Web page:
“I believe that water will one day be employed as fuel, that hydrogen and oxygen will constitute, used singly or together, will furnish an inexhaustible source of heat and light” Jules Verne

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The fate of Brazil’s petrol taxes, the key to Britain’s hydrogen agenda and the core of OPEC+

Policy preview: the fate of Brazil’s petrol taxes
“Brazil, Land of the Future and always will be!” Stefan Zweig

Brazil is not set to hold its next presidential election until October 2022, but the campaign is very much already in full swing with incumbent President Jair Bolsonaro, a right-wing firebrand, facing a stern challenge from former president and Workers’ Party (PT) leader Lula da Silva, a left-wing firebrand. The pair are all but certain to face one another in the second round (Brazil’s presidential elections include a run-off between the two most popular candidates if no one receives a majority in the first round). There are ample tales, told elsewhere, about both candidates’ alienation of the centre ground, but at this stage one can bank on one theme uniting them: changes to Brazil’s unpopular PIS/COFINS taxes.

The PIS/COFINS taxes are among the most important in the Americas, essentially serving as Brazil’s equivalent of a European-style value-added tax (VAT). As with all tax matters, they are actually significantly more complex, but distilled most simply the two duties amount to a 9.25% levy on the price of end-stage goods that is used to finance the country’s societal programmes and welfare system.

Both Lula and Bolsonaro are populists, and neither will campaign for a reduction of the programmes PIS/COFINS is used to finance. But Bolsonaro has already made clear that he desires to eliminate the applicability of the two taxes to fuel prices. Indeed, he unilaterally suspended the taxes on diesel for March and April and said that he would remove it from household gas bills. The suspension of the tax on diesel has been a demand of the country’s truck drivers strike movement, which brought much of Brazil to a halt in the months before the 2018 presidential election after oil prices were liberalised.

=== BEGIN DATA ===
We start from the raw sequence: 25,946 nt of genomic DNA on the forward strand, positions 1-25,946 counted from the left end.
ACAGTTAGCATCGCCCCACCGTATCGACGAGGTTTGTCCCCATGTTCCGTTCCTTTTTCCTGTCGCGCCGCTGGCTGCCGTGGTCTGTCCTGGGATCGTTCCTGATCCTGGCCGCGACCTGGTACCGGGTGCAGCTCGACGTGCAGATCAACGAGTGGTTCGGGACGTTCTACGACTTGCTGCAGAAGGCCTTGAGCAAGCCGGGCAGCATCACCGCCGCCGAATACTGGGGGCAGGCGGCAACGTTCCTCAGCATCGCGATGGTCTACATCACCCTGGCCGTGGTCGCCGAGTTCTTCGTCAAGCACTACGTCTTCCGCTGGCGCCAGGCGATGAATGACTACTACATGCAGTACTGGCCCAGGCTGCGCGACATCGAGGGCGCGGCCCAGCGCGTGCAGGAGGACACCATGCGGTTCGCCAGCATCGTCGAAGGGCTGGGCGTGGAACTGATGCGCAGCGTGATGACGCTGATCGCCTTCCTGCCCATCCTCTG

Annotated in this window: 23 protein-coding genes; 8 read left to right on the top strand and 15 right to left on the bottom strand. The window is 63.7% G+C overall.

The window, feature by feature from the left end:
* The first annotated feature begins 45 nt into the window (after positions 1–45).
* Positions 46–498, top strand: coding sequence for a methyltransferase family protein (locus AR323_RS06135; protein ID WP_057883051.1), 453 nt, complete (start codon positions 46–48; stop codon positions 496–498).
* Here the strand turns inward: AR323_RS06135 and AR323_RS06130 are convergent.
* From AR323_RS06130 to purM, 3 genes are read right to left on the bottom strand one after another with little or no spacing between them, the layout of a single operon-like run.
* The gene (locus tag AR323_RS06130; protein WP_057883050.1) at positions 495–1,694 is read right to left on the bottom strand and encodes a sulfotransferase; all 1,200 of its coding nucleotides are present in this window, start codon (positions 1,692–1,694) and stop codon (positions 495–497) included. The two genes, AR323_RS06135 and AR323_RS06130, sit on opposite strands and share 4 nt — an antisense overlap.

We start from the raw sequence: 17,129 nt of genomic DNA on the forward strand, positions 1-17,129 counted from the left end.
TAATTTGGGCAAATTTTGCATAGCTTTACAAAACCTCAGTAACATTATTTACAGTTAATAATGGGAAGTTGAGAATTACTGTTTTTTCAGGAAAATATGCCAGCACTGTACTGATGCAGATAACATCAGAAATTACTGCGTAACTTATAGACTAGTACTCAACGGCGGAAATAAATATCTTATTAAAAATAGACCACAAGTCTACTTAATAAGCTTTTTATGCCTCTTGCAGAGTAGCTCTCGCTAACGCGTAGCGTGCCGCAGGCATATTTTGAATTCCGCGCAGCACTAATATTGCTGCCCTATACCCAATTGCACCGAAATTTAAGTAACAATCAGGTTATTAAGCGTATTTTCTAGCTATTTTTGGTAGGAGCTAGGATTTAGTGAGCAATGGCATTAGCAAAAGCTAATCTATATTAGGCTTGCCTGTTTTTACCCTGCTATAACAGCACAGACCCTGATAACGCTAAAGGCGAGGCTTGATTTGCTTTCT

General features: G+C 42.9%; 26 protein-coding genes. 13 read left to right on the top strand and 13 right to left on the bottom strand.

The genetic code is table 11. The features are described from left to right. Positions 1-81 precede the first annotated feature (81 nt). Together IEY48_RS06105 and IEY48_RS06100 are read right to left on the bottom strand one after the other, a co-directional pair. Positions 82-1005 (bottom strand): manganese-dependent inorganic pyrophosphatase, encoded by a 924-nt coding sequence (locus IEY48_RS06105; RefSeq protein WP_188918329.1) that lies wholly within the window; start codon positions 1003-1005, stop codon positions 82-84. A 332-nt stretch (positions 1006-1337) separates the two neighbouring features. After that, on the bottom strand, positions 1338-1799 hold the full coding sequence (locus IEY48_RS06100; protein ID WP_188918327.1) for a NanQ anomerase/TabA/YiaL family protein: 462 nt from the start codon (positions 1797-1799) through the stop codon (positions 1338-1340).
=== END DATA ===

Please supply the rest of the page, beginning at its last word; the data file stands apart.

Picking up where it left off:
Lula is also likely to campaign on such a policy, though he has not formally announced it yet. During his first term as president, he passed and signed legislation making not just key food staples such as rice and beans exempt from PIS/COFINS, but also key agricultural inputs such as fertilisers and seeds. Lula must win back those voters who abandoned his PT following the corruption scandals under his successor, Dilma Rousseff, who was ultimately impeached and removed from office. Their defection to Bolsonaro put him over the top in 2018 and Lula knows winning them back will be key to his electoral hopes. Pledging to lift the PIS/COFINS taxes on all retail petrol sales may well be his play to do so.

Bolsonaro plugged the hole caused by his temporary suspension of the tax on petrol by raising bank taxes, something Lula himself would approve of were it not for the country’s highly polarised political environment. Fuel taxes may well be set to vanish from Brazil’s landscape, but what replaces them is unlikely to be preferable to most investors.

Dollars and sense: The key to Britain’s hydrogen agenda

“Water will one day be employed as fuel, that hydrogen and oxygen which constitute it, used singly or together, will furnish an inexhaustible source of heat and light, of an intensity of which coal is not capable.”

Jules Verne

With the UN Climate Change Conference that the UK is set to host, better known as COP26, beginning on 1 November, speculation is rising as to how UK Prime Minister Boris Johnson aims to set the stage. The conference offers the opportunity to turn the page on the Brexit debate and the COVID-19 pandemic, with a new launchpad for the government’s agenda of ‘levelling up’ the north and laying out a framework for how the economy can grow robustly while making the progress necessary to make the target of net-zero emissions by 2050 feasible.

If the Ministry of Business, Energy and Industrial Strategy (BEIS) is to be believed, hydrogen will be at the fore of the UK’s push into the new green economy.

On 8 April, BEIS Secretary of State Kwasi Kwarteng announced a partnership between Norway’s Equinor and Britain’s SSE to explore building a hydrogen-powered power station at a cluster of new sites – known as the Humber Renewable Energy Super Cluster Enterprise Zone – outside Hull in northern England. The announcement undoubtedly raised a few eyebrows, given that there are no commercially viable hydrogen power plants in operation anywhere in the world.